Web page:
The Unspeller and the Book of Days
As Aesa walked back to the fields and to the barn, he glanced up at the sky, thinking of dragon
wings. He had survived his encounter with the dragon; much to his surprise and relief.
Gritich would have destroyed him within a heartbeat. If he'd offended an Arkenian the result would
have been the same. The Eigenau were harmless only because they preferred the depths of the sea.
When he got to the barn his father was already there, with Tandrick and Gesta, milking the cows.
Aesa pulled up a stool and joined them. He was so full of excitement he could barely keep still. The
tedious chore might calm him down.
“You're late,” Gesta said. Her chin lifted haughtily until an unexpected swipe of Gwinie's tail hit her
in the face.
“I know, I'm sorry,” he said, managing not to laugh at her.
“We've just begun…” his father answered, barely looking up from his task. “There is plenty of work
His father's eyes were dark, his face lean. All the Jereward children had inherited some of the thin
features of their father, the boys more than the girls. He did not speak very often, but he did not need to. His
children had learned to read the small expressions that sometimes revealed themselves on his solemn face.
At the moment, Aesa could see no disapproval for his tardiness, which was a relief. His father bent
his head to the task, and Aesa did the same.
The cows chewed on their hay, oblivious to the hands pulling at them. Every now and then one of
the cows waiting to be milked would make a lowing protest, as if to hurry the task.
Aesa worked in silence with the rest of them, thinking about the dragon until he could stand it no
longer. “I found something at the cliffs,” he began.
Tandrick asked first, as Aesa knew he would. Tandrick had an insatiable curiosity, which was why he
was constantly immersed in a book, or two. “What did you find? There isn't much we haven't already seen,
you know. Unless it's a ship…” that sparked interest, and even Gesta looked up.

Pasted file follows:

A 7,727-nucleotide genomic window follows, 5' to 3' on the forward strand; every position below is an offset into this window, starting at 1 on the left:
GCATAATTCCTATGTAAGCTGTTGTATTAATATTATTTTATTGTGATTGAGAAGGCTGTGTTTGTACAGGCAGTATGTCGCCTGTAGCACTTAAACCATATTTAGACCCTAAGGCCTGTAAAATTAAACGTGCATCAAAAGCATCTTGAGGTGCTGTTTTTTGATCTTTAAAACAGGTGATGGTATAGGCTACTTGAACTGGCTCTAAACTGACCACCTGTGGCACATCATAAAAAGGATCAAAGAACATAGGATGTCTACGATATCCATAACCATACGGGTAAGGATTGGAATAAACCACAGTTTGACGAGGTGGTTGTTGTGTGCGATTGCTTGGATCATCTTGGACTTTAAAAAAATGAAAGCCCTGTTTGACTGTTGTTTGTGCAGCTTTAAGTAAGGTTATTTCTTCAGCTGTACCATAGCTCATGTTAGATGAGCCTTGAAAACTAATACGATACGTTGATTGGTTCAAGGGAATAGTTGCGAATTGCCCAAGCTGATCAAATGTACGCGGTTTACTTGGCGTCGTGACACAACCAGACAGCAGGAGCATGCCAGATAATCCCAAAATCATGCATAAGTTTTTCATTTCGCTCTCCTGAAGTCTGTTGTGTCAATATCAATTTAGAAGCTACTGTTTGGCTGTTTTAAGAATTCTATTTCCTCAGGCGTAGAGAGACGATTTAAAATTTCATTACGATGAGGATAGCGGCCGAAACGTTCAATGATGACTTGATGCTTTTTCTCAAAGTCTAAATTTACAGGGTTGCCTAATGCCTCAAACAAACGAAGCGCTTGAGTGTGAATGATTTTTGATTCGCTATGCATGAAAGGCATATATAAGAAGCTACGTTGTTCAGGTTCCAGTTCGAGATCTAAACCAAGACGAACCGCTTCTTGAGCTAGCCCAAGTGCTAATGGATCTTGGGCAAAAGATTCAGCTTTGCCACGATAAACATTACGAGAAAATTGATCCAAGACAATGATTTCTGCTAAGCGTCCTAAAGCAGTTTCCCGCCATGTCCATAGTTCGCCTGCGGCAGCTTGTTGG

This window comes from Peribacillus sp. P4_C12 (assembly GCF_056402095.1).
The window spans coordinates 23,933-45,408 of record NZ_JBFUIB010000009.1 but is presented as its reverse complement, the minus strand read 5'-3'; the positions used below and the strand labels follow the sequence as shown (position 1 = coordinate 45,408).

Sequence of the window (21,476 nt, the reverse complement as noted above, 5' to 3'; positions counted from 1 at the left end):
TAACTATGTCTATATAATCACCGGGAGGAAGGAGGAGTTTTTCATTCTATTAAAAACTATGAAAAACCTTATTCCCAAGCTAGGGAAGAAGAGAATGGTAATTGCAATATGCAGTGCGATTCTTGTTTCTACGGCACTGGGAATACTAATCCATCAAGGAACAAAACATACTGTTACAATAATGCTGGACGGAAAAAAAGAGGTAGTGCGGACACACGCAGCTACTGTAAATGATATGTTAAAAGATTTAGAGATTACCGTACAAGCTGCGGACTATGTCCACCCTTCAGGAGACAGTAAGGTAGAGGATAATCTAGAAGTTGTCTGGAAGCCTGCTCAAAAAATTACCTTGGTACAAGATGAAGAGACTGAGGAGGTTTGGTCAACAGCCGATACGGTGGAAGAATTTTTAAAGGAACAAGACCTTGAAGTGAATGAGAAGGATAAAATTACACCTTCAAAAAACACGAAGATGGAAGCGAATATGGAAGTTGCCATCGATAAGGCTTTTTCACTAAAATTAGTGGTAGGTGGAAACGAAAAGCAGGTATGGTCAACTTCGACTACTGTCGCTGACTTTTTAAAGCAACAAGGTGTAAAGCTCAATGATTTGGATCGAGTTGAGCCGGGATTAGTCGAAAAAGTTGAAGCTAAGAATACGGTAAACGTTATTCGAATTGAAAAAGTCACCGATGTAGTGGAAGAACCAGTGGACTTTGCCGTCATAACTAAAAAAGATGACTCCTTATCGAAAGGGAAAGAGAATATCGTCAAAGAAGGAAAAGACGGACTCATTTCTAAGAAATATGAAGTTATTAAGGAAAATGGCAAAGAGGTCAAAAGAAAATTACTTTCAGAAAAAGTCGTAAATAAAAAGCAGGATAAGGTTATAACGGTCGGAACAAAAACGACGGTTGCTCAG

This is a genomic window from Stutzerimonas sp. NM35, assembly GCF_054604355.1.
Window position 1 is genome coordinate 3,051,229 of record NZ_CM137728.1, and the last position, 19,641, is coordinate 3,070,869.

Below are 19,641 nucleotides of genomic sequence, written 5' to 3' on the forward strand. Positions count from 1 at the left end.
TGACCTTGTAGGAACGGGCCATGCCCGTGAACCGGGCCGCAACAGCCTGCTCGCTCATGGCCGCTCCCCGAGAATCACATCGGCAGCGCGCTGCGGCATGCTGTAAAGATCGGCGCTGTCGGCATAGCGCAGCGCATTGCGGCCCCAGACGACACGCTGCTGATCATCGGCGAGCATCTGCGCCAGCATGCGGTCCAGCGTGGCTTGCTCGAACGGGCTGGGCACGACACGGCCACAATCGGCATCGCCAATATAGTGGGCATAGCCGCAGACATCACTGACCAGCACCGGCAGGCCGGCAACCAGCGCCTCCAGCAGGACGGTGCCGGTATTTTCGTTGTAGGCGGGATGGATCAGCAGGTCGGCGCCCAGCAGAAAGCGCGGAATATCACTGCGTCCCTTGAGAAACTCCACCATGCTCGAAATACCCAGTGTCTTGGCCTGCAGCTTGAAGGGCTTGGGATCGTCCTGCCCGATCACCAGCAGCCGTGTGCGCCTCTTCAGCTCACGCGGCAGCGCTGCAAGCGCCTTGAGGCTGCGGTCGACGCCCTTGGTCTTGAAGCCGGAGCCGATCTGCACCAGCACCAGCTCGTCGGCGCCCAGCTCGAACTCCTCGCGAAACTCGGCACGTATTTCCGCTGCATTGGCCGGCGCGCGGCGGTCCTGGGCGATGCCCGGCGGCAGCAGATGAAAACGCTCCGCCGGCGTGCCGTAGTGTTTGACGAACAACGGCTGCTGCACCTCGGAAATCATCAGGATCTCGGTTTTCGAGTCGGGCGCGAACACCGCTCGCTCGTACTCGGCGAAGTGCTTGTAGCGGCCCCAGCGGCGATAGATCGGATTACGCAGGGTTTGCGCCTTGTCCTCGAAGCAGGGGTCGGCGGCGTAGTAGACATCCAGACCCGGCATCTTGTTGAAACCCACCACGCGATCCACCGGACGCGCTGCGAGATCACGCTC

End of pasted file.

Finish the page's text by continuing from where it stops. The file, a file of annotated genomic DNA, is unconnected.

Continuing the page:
“No, it wasn't a ship, though it was just as large,” Aesa answered.
Now Gesta joined in on the game. “Was it there before?”
“No, it just arrived today, though it will come and go.”
Tandrick's lips pressed together and Aesa could tell the riddle intrigued him. Even their father
looked over at them, though he didn't offer any guesses.
Gesta asked, “It's as big as a ship and it comes and goes? It better not be a cloud, Aesa. That would
“It's not a cloud,” he reassured her.
“A large sea creature beached on the shore?” Tandrick guessed.
“No, silly,” Gesta said impatiently, “He said it comes and goes.”
Tandrick shook his hair out of his eyes and scowled at her. His long thin face sank into defiant
resignation. “I give up.”
Aesa paused for dramatic effect before answering, “A dragon.”
The three of them stopped milking and one of the cows stamped her foot in irritation.
Aesa's father said quietly, “You found a dragon?” Echoes of past battles shone behind his eyes,
ghosts of glory and sorrow that surfaced very rarely, but they were clear to see right now.
Aesa briefly regretted his I-found-a-dragon-game. “Well, he found me…he said this was his home
fifty years ago.”
“I can't imagine what he would want with Turnstone.” His father's tone was contemplative.
Unable to look away from the deep stare, Aesa answered nervously, “I don't really know. He claims
this is his home and he prefers it to the lands of the Empire.”